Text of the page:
And, considering that people purchase items on their mobile phone, they want to be able to see it as crystal clear as possible. This is difficult in many ways, because of the natural limitations of the screen, but putting the product in its right context- in other words, showing it being used- will communicate to your customer the experience of using the item.

The product descriptions

Simplicity is the key to this, but while you need to provide the relevant information as briefly as possible, you still have to show every single detail. In a physical store, you can ask as many different questions about a product to a member of staff as you can. This is where you descriptions have to answer every question, but also communicate a sense of personality in your copy. This means working hard at your brand presentation.

While we’ve focused on the technical aspects for the most part so far, when it comes to product descriptions, you have to naturally evoke the experience in as realistic a context as possible. Marketing is all about the story of the business or the product.

Sparking your customers’ imagination is all about giving the facts about the product, but in a manner that is going to leap out of the screen at the consumer. The basic information, like the weight or the dimensions, can be put in bullet point form afterward because a lot of customers choose to purchase a product on the basic information.

But for others, this may not be enough. Ultimately, customers need to know the facts, and one way to bypass this is using video. It’s as close to reality as you can get, but we’ve all seen infomercials and how incredibly cheesy they can be, so be careful when using this approach.

A human helping hand

We can neglect the physical aspects of purchasing products, and while most of us choose to go online for ease, there are going to be times when you need a human to “speak” to. The most common option on various websites now is to have a pop-up box asking you if you need any help right away.

However, this is incredibly frustrating, and you can look at it as the equivalent of the eager salesperson jumping in your path asking if they can help when you know exactly what you want, and you just want to get in and out of the store. We all want that option to ask for help, but only if we need it.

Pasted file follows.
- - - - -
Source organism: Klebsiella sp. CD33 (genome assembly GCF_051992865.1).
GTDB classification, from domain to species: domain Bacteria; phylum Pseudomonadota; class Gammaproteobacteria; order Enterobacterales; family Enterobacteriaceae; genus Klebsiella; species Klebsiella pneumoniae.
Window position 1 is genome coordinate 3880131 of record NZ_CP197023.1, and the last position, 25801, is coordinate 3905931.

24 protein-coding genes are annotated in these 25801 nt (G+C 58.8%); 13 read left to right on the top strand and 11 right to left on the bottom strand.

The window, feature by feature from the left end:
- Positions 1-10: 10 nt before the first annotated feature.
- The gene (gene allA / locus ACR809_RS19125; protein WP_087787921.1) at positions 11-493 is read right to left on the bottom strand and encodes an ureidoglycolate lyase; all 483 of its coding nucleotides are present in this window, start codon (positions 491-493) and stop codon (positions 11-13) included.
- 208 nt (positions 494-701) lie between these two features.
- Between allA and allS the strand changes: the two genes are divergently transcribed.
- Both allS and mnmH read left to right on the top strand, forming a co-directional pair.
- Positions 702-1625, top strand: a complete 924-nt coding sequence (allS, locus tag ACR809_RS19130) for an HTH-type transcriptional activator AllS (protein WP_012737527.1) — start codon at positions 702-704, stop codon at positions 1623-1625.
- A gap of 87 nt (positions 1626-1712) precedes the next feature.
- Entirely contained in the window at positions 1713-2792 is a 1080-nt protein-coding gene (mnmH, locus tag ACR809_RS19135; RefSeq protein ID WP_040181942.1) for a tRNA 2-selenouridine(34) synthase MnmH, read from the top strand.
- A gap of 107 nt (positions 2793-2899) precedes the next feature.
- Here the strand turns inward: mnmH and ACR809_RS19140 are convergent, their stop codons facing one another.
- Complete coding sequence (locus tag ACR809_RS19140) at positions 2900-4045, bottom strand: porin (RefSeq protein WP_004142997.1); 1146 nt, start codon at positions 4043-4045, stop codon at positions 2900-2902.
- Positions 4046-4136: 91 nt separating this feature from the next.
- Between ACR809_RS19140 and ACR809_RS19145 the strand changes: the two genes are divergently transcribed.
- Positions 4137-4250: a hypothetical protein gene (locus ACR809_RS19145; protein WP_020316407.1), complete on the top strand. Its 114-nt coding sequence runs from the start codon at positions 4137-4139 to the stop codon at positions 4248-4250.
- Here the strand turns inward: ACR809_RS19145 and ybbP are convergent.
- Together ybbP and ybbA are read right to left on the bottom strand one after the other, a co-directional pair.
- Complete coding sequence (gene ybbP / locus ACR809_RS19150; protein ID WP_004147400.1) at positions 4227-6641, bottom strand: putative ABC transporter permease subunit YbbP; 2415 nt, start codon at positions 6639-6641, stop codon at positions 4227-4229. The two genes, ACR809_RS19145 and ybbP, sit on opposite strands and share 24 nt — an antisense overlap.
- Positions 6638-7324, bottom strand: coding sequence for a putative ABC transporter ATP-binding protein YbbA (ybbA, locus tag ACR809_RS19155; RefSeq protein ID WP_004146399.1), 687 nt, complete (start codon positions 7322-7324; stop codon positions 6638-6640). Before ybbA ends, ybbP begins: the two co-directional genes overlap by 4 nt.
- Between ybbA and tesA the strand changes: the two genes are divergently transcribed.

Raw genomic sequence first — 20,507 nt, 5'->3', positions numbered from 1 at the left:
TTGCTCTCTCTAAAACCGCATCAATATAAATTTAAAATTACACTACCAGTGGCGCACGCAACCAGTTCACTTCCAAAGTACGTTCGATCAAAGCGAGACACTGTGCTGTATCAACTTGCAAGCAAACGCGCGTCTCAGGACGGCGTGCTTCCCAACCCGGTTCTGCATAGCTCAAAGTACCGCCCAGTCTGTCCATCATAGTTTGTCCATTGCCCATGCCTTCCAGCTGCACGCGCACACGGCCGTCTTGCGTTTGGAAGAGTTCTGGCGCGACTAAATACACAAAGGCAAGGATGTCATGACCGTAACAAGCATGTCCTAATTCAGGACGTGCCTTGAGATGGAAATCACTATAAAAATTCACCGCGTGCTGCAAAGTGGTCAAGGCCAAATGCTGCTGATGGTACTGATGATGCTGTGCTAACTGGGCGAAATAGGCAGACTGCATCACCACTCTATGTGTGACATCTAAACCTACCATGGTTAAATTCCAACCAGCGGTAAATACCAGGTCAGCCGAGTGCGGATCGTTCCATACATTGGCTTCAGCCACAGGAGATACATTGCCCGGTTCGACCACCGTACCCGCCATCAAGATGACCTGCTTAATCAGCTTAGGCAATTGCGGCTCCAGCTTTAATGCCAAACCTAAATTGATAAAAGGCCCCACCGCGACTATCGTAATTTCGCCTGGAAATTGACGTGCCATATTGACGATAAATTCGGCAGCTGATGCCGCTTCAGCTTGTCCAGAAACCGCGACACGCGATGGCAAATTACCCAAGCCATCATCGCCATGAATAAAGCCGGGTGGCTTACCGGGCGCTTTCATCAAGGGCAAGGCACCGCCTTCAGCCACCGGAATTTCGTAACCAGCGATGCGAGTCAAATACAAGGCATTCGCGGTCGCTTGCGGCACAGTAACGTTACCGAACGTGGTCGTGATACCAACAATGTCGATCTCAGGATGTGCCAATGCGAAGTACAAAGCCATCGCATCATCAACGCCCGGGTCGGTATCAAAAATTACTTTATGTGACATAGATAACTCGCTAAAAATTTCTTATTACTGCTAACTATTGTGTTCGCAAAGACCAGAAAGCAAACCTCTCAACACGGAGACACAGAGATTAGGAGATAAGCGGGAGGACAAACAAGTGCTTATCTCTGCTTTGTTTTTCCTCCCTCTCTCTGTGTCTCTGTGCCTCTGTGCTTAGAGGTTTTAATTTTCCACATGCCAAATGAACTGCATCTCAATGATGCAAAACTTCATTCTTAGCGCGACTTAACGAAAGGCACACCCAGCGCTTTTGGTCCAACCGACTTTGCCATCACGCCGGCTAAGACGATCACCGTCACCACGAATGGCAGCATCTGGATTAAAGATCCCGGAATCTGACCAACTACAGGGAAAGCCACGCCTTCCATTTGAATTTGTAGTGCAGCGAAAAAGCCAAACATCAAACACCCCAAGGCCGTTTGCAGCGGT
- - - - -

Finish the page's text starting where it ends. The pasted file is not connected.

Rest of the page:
And as part of your design, a help button should be clear, but shouldn’t take up a major chunk of the screen. Banking websites are a very good example of this because people need help on occasion, there is a support button you can click, usually at the corner of a screen.

Likewise, contact details like a telephone number will always prove beneficial. What we all require from our shopping experience online is the option to speak to a human being if we want to. The same applies if the website is going through some sort of technical issue, in which case, you can preempt this by placing a notification at the top of the screen or send out a blanket email.

Just because you’re operating through a website doesn’t mean you should shirk the customer service aspect of things. And this is something many beginner businesses can neglect. Because when we are setting up an ecommerce business, the necessity to operate online comes from a place of cost. But we need to remember that by providing as human a visage as possible this is what will provide that need for your customer to purchase a product from yourself.

And in addition to these, the variety of products, the loading time of the website and the follow-up customer service aspects in your ecommerce website are as pertinent. Creating a great ecommerce website isn’t just about the technical aspects exclusively, it’s about rounding the corners and making them as interactive and human as possible.

While limits in technology mean that we have to make do with what we’ve got, there are still products and suppliers out there that are extremely successful in providing this warm, human approach to interacting with the customer.

Every business is making a choice these days whether to keep their physical location and go online or just go online completely. But while the physical aspect of shopping is making a partial comeback, if you can work at marrying the physical with the virtual, you will be onto a winner.

Original article  by Thomas Oppong

This post was curated with edits by Gordon Fletcher, Principal Consultant(Engineering & Mobile Technology)  at Compumagick Associates can be reached at, @compumagick